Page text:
Canada’s "Polite No" to SDI: A Question of Sovereignty?

Brunet, Luc-André (2023). Canada’s "Polite No" to SDI: A Question of Sovereignty? In: Brunet, Luc-André ed. NATO and the Strategic Defence Initiative: A Transatlantic History of the Star Wars Programme. Cold War History. London: Routledge, pp. 129–145.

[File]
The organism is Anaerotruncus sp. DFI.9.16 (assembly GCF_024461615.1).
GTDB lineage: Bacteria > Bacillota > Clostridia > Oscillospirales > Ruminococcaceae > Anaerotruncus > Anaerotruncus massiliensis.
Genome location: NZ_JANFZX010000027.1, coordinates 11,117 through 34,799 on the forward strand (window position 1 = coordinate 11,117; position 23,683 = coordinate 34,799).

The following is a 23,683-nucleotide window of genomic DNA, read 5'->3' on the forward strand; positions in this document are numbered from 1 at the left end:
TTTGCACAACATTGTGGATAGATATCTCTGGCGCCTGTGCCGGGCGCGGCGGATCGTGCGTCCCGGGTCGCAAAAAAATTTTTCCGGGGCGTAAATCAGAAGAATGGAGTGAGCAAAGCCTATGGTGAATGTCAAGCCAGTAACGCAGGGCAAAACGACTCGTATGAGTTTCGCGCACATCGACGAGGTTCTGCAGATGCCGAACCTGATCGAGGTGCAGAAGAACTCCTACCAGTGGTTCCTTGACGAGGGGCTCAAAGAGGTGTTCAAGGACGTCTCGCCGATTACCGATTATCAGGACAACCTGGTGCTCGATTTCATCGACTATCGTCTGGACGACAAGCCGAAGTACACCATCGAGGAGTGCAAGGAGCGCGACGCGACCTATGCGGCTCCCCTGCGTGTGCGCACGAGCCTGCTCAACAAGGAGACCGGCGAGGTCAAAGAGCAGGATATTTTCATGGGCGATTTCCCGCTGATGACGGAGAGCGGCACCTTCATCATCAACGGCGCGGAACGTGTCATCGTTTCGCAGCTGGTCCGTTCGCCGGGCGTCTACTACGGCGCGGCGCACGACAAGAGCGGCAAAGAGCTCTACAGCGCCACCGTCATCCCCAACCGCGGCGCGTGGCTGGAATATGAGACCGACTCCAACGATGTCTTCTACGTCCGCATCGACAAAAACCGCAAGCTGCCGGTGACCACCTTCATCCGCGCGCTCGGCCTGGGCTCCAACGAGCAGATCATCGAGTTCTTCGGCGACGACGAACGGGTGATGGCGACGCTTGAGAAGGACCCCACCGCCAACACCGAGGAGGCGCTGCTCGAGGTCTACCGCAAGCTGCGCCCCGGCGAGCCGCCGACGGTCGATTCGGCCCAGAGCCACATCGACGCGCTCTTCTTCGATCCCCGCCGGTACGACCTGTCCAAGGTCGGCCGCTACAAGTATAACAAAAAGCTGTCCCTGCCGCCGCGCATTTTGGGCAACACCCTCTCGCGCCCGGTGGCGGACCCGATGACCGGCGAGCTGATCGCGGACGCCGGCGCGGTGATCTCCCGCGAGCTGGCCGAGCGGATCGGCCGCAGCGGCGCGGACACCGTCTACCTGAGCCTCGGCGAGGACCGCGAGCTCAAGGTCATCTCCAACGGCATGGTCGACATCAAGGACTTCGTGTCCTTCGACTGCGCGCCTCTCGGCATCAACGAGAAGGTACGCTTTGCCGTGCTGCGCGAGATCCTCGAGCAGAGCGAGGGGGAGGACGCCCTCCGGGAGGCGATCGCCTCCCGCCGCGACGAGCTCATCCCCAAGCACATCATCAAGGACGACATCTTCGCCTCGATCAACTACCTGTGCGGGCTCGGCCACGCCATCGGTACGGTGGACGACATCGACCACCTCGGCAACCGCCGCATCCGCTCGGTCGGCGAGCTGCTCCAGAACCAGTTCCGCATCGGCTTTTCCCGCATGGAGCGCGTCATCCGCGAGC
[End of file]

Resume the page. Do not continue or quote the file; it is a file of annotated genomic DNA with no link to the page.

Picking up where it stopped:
This chapter examines the Canadian government’s reaction to the Strategic Defence Initiative and its impact on bilateral relations between Ottawa and Washington. Given Prime Minister Brian Mulroney’s priority of improving relations between the two countries, his decision for Canada not to join the SDI research programme appears puzzling. Previous studies have suggested that Canada’s ‘polite no’ was motivated by a desire to defend Canadian interests and sovereignty, as well as Mulroney’s misgivings about the possibility of an arms race in outer space. By contract, this chapter, based on newly declassified sources in Canada, the United States and the United Kingdom, argues that Mulroney’s overriding priority when considering SDI was in fact closer economic cooperation with the United States. Conscious of public criticism within Canada of pursuing too close a relationship with the United States, Mulroney used his public rejection of SDI as a politically convenient means of demonstrating his defence of Canadian sovereignty days before unveiling his priority: free trade negotiations with the United States. As such, Canadian assessments of whether to participate in the SDI research programme had surprisingly little to do with broader strategic considerations.

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